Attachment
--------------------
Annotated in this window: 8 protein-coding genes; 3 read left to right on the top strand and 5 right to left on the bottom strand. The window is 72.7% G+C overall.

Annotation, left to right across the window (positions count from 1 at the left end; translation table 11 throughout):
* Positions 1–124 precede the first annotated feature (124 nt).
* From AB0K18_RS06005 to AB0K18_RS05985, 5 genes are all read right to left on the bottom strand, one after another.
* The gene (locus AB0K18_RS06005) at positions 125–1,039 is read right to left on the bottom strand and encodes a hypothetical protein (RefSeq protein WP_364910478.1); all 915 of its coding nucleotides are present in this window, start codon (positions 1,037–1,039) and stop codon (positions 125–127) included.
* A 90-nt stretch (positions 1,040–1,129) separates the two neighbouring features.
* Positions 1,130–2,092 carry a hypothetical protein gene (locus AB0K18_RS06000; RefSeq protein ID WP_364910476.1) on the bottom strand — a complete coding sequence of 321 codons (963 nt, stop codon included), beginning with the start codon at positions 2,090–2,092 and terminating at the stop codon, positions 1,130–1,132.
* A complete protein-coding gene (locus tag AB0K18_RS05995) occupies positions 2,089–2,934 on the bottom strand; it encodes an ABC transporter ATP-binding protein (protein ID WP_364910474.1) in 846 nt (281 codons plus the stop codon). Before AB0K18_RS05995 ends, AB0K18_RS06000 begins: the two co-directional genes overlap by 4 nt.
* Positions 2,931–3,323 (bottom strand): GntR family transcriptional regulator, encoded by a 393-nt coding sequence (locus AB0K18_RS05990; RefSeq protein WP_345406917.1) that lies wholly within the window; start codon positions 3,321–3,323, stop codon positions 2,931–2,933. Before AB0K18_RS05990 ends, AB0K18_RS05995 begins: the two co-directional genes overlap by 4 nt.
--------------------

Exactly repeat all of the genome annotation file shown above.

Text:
Annotated in this window: 8 protein-coding genes; 3 read left to right on the top strand and 5 right to left on the bottom strand. The window is 72.7% G+C overall.

Annotation, left to right across the window (positions count from 1 at the left end; translation table 11 throughout):
* Positions 1–124 precede the first annotated feature (124 nt).
* From AB0K18_RS06005 to AB0K18_RS05985, 5 genes are all read right to left on the bottom strand, one after another.
* The gene (locus AB0K18_RS06005) at positions 125–1,039 is read right to left on the bottom strand and encodes a hypothetical protein (RefSeq protein WP_364910478.1); all 915 of its coding nucleotides are present in this window, start codon (positions 1,037–1,039) and stop codon (positions 125–127) included.
* A 90-nt stretch (positions 1,040–1,129) separates the two neighbouring features.
* Positions 1,130–2,092 carry a hypothetical protein gene (locus AB0K18_RS06000; RefSeq protein ID WP_364910476.1) on the bottom strand — a complete coding sequence of 321 codons (963 nt, stop codon included), beginning with the start codon at positions 2,090–2,092 and terminating at the stop codon, positions 1,130–1,132.
* A complete protein-coding gene (locus tag AB0K18_RS05995) occupies positions 2,089–2,934 on the bottom strand; it encodes an ABC transporter ATP-binding protein (protein ID WP_364910474.1) in 846 nt (281 codons plus the stop codon). Before AB0K18_RS05995 ends, AB0K18_RS06000 begins: the two co-directional genes overlap by 4 nt.
* Positions 2,931–3,323 (bottom strand): GntR family transcriptional regulator, encoded by a 393-nt coding sequence (locus AB0K18_RS05990; RefSeq protein WP_345406917.1) that lies wholly within the window; start codon positions 3,321–3,323, stop codon positions 2,931–2,933. Before AB0K18_RS05990 ends, AB0K18_RS05995 begins: the two co-directional genes overlap by 4 nt.